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The Creator

It’s ironically apt that “The Creator,” about the potential and peril of artificial intelligence, merely resembles profound science fiction.

Rich in atmosphere but short on substance, director and co-writer Gareth Edwards’ film has the look and tone of a serious, original work of art, but it ends up feeling empty as it recycles images and ideas from many influential predecessors. The movie is always spectacular to watch, thanks to dazzling visuals from cinematographers Greig Fraser (“Dune,” “The Batman,” Edwards’ “Rogue One: A Star Wars Story”) and Oren Soffer. And the first hour or so offers some thrilling moments of action and inspired world-building. But “The Creator” grows increasingly superficial as it lumbers along, and it never delivers the emotional wallop it seeks because the characters and their connections are so flimsily drawn.

Edwards crafted the script with Chris Weitz, who also co-wrote 2016’s “Rogue One,” which would set the stage for “Andor” on Disney+, the most gripping and sophisticated “Star Wars” series yet. “The Creator” seems to share those same ambitions of combining excitement and intellectualism but ultimately falls short.

There’s also a matter of timing here: It’s accidentally awkward for a movie to suggest that maybe the use of AI to replace humans in a variety of scenarios isn’t such a terrible idea after all, given that’s exactly what the Writers Guild of America was striking against for the past five months before reaching a tentative agreement. (SAG-AFTRA is still understandably fighting this trend.) In this futuristic setting, the technology comes in the form of a sweet-faced, even-tempered little girl nicknamed Alphie (Madeleine Yuna Voyles). But you’ve seen her before, this adorable and all-powerful creature who could be humanity’s savior or its destruction. She’s Baby Yoda. She’s Ellie from “The Last of Us.” She’s John Connor. She’s the kid in Jeff Nichols’ “Midnight Special.” Stick her in the middle of a bunch of stuffed animals, and she could even be E.T.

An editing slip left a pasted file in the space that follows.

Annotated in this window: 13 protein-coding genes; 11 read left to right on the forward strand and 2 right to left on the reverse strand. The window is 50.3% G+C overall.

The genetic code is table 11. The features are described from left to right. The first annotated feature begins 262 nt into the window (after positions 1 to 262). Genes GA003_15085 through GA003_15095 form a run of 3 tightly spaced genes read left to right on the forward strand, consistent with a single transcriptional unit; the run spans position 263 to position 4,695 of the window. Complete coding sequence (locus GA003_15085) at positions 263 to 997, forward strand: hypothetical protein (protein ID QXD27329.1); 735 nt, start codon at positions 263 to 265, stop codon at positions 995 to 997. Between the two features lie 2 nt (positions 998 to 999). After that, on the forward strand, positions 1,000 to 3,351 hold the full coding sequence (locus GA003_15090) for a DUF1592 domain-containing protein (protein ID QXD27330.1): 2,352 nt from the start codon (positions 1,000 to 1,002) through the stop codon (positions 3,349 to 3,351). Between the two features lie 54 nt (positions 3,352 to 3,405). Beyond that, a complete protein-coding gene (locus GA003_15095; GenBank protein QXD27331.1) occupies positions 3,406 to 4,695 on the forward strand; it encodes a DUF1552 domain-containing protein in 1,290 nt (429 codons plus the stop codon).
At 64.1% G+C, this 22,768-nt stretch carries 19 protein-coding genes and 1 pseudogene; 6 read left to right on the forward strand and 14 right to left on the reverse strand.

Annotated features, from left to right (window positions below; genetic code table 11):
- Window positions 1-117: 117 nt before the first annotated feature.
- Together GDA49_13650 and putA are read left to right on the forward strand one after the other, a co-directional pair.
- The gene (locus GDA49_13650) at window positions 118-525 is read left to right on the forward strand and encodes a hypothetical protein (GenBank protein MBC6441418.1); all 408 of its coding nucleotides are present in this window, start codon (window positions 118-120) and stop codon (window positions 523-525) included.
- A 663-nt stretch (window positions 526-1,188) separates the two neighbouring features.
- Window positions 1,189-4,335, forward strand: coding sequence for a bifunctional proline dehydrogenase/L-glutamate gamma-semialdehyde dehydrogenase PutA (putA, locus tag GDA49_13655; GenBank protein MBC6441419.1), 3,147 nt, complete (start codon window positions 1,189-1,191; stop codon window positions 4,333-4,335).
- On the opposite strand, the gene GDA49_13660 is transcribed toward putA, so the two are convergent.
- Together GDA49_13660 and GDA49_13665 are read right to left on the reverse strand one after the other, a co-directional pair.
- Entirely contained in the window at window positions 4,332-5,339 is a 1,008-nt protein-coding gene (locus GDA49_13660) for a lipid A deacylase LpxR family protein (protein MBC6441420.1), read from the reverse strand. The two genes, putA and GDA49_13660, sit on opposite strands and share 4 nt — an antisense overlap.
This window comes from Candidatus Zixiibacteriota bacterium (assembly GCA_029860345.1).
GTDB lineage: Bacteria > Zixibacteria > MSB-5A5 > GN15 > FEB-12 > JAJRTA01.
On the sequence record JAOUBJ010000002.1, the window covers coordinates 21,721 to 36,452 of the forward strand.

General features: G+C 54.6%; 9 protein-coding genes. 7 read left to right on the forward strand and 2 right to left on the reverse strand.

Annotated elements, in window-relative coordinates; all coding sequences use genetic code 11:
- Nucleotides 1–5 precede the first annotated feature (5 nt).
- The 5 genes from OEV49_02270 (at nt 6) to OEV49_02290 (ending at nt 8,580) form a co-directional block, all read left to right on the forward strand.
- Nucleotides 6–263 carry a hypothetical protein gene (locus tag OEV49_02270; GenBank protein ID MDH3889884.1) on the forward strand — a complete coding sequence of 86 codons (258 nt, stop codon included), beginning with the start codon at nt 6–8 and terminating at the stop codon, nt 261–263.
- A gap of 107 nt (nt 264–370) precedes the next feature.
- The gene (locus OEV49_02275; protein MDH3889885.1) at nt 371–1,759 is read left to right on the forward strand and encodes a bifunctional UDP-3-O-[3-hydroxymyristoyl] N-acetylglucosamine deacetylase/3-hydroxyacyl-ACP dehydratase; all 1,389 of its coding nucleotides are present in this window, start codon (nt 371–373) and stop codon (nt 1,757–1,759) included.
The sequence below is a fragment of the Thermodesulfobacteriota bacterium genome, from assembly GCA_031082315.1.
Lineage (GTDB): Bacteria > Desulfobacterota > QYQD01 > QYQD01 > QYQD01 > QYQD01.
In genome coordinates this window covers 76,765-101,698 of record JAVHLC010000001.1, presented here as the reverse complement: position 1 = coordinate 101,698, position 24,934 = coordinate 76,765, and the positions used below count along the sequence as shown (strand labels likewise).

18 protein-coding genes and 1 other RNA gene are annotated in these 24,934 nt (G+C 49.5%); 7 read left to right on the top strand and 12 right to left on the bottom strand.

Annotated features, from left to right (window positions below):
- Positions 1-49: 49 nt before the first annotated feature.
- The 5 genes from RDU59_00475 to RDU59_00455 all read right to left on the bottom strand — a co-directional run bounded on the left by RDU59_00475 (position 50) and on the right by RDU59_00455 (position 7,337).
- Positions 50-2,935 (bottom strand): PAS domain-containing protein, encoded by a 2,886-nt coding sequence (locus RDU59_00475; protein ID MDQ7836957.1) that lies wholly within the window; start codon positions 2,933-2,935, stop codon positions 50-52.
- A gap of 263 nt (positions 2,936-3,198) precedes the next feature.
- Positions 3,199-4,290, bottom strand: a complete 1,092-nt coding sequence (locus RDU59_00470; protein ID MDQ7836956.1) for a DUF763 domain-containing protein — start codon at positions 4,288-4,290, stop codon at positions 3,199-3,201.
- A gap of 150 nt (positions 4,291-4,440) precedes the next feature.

And alongside her, as the obligatory reluctant father figure who must shepherd her to safety, is John David Washington. An introductory montage informs us that artificial intelligence has been a welcome element of our existence for decades, functioning in every capacity, from chefs to track stars to astronauts. But by the time we catch up with Washington’s Joshua in 2065, AI is to blame for a nuclear bomb going off in the middle of Los Angeles, killing a million people (including Joshua’s family) and causing him the loss of a limb. The West is now anti-AI, but the robots remain welcome in a place known as New Asia, an amalgamation of cultures halfway around the world where Joshua has found peace and in a charming beach bungalow with his pregnant wife, Maya (Gemma Chan). They cuddle to the strains of bossa nova on the turntable, one of the movie’s many clever examples of mixing old and new technology. The soundtrack choices are inspired throughout, including the wondrous use of Radiohead’s eerie, electronic “Everything in Its Right Place” during a nighttime raid.